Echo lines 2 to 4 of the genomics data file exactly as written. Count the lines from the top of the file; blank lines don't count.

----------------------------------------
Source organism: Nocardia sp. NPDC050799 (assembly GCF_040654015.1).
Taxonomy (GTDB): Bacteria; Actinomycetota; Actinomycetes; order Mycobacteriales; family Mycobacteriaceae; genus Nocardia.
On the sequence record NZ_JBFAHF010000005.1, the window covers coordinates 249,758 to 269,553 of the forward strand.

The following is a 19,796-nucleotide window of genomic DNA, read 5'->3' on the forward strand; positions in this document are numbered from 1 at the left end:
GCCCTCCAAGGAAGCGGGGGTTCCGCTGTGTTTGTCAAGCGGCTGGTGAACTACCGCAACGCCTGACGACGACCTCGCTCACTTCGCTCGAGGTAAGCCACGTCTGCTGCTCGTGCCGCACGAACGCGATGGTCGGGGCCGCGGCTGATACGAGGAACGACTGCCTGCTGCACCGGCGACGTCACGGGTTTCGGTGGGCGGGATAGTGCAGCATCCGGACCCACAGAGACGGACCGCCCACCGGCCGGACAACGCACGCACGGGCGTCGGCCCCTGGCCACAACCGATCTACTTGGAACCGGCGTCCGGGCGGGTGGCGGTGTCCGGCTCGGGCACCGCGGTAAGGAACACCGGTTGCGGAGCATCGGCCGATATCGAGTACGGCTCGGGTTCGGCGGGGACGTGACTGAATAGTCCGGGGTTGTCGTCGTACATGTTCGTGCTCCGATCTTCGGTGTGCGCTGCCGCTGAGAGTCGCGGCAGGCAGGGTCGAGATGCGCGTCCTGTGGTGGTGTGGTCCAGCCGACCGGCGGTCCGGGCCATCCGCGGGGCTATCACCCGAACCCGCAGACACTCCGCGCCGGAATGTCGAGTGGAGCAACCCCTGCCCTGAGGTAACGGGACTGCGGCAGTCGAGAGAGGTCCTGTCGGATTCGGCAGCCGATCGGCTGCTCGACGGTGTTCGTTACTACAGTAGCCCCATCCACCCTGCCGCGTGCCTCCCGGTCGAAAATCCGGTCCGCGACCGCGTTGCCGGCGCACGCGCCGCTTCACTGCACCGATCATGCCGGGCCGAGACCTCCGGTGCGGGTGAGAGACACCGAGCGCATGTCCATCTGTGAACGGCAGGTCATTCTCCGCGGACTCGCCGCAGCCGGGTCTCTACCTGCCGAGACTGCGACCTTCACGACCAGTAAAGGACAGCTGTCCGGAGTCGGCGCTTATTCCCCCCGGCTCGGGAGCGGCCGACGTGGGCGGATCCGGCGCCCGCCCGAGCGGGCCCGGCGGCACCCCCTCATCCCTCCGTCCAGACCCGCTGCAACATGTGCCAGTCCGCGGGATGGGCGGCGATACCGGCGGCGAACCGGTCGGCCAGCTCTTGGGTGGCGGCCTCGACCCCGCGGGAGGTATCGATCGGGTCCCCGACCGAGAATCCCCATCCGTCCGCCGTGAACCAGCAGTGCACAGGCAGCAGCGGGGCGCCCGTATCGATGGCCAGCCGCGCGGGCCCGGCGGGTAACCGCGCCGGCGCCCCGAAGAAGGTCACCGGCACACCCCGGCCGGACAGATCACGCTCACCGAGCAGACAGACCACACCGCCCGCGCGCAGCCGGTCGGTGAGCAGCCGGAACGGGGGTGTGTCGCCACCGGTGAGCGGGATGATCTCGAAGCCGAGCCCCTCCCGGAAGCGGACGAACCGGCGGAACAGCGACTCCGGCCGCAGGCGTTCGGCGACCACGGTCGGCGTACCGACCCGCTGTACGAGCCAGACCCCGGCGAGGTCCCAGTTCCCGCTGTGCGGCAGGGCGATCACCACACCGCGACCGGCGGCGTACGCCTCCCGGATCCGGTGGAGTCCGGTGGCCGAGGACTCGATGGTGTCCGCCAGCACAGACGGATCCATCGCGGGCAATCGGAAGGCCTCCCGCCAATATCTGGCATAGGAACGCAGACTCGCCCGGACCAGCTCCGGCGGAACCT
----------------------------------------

Taxonomy (GTDB): Bacteria; Actinomycetota; Actinomycetes; order Mycobacteriales; family Mycobacteriaceae; genus Nocardia.
On the sequence record NZ_JBFAHF010000005.1, the window covers coordinates 249,758 to 269,553 of the forward strand.

The following is a 19,796-nucleotide window of genomic DNA, read 5'->3' on the forward strand; positions in this document are numbered from 1 at the left end: